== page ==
Nine Portraits

From: Pip Chodorov (email suppressed)
Date: Fri Jul 03 2009 - 09:09:45 PDT

Dear FrameWorks friends,

I have decided to make available a few homespun
DVD copies of my portraits of filmmakers,
originally made for French television. The
details are below. This is an all-region PAL DVD
in English and French with English subtitles.
These films were produced for ARTE between
December 2001 and June 2004. If you would like a
copy, please paypal me $30 to <pip at> and note your address (the price
includes shipping from Paris).

- Pip Chodorov


1. Anthology Film Archives - 2001, 7'
- A portrait of the film archive founded in New
York by Jonas Mekas and friends in 1970. Today
Anthology is an archive with two theatres, a
gallery and a library doing active preservation
and restoration of experimental and avant-garde
films. Features John Mhiripiri, Robert Haller,
Jonas Mekas, Andy Warhol, Julius Ziz and Auguste

2. Jonas Mekas - 2002, 10'
- Also titled "Jonas Keeps Shooting Around." The
interview was shot in France in April 2002 at the
Pantin film festival, Côté Court, which featured
a complete retrospective of his films. Jonas
details the history of his filmmaking, adding
that he is not known as a filmmaker in America
but rather as an organizer, publisher and
journalist. With clips from Walden, Lost Lost
Lost, Scenes from the Life of Andy Warhol, and
Zefiro Torna.

3. Boris Lehman - 2002, 10
- "Boris in No Man's Land." Shot in Brussels,
late 2001. Boris shows us around his many spaces,
sits at his Steenbeck and explains his
philosophy: refusing screenplays, budgets, and
distributors, Boris travels the world, his film
reels under his arm, meeting his audience face to
face. At the junction of fiction, documentary and
experimental, Boris in fact walks alone with his
Arriflex, filming every aspect of his life.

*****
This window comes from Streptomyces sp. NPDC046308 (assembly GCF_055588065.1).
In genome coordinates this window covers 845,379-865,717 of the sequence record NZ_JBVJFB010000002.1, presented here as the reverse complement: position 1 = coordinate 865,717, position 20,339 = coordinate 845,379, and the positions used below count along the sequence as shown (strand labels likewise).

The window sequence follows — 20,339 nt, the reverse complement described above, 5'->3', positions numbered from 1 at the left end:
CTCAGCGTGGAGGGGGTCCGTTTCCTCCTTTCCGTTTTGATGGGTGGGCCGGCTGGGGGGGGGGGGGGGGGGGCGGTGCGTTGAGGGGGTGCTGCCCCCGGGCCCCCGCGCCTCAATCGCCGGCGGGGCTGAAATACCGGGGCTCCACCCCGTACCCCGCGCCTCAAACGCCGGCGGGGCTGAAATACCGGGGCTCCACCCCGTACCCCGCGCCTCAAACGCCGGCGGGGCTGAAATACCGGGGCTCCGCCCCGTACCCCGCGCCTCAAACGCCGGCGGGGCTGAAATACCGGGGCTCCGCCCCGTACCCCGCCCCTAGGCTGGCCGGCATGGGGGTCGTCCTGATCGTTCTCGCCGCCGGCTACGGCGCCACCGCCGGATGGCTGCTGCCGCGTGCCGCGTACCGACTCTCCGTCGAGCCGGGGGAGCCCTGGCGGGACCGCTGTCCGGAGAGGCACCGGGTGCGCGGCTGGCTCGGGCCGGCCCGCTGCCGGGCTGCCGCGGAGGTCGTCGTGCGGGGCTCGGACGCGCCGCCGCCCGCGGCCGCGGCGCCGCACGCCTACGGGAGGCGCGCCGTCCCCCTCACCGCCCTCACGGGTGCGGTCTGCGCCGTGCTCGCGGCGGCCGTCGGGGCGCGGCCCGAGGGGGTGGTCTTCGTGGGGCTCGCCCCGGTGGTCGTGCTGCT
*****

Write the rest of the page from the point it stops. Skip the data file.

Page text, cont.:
4. Stan Brakhage - 2003, 15'
- "A Visit to Stan" in Victoria, Canada, January
2003. Reading the first few sentences of his 1963
book "Metaphors on VIsion," Brakhage is inspired
to describe his life's work and explain his
vision of cinema. One senses he is summing up how
best to look at his films - as music, as poetry -
in what was to be his last interview. He also
unrolls his 35mm film in progress "Chinese
Series" to describe his working process (spit and

5. Kenneth Anger - 2003, 15'
- "The Spells of Kenneth Anger" was shot in
Hollywood in July, 2003. Anger gives an overview
of his life and we see clips of his many films.
He touches on his run-in with Charles Manson,
being influenced by Alistair Crowley, working
with Marianne Faithful, and he shows us his
favorite place in LA: the Hollywood cemetary.
(This one found its way to youtube

6. Frédérique Devaux - 2003, 10'
- A contemporary member of the Lettrist movement,
Frédérique Devaux works with signs and symbols,
with found footage, scratching and painting on
film, making collages of scraps and shards of
film glued to other films, and rhythmically
optical printing the result. Her latest series of
short films, "K," speaks of her homeland of
Kabylie, Algeria. In this portrait she talks
about her work and demonstrates her tools. This
was shot in her home and at the L'Abominable
cooperative do-it-yourself film lab in Paris.

7. Maurice Lemaître - 2004, 13'
- A founding member of the Lettrist movement with
Isidore Isou, Maurice Lemaître describes here the
genesis of the movement, his friendship with
Isou, their discoveries in filmmaking and their
inventions of infinitesimal and supertemporal
art. Shot in his studio in Montmartre, we see him
at work and showing his paintings, sculptures and

8. Robert Breer - 2004, 10'
- Filmed at his home in Tappan, New York, Breer
shows us his filmmaking equipment and his art
studio and explains how he started making
animated films that go fast, and animated
sculptures that go slow. He describes the Paris
art scene of the 1950s and his penchant for
making experimental films (they coined him a
snotty American radical and accused him of
ruining their eyesight). Now finally he allowed
to be both a filmmaker and an artist.

9. Jeff Scher - 2004, 10'
- "Romancing the rotoscope, Jeff Scher is top of
the world, mom" wrote Adolfas Mekas. Known for
his Animated Life series on the New York Times
website (, Jeff is
in fact New York's most prolific experimental
filmmaker. This portrait shows Jeff at home,
using the rotoscope, painting animation cards,
demonstrating his optical toys, filming in the
streets and explaining his love of experimental
filmmaking as well as his optimistic embrace of
future technology.

For info on FrameWorks, contact Pip Chodorov at <email suppressed>.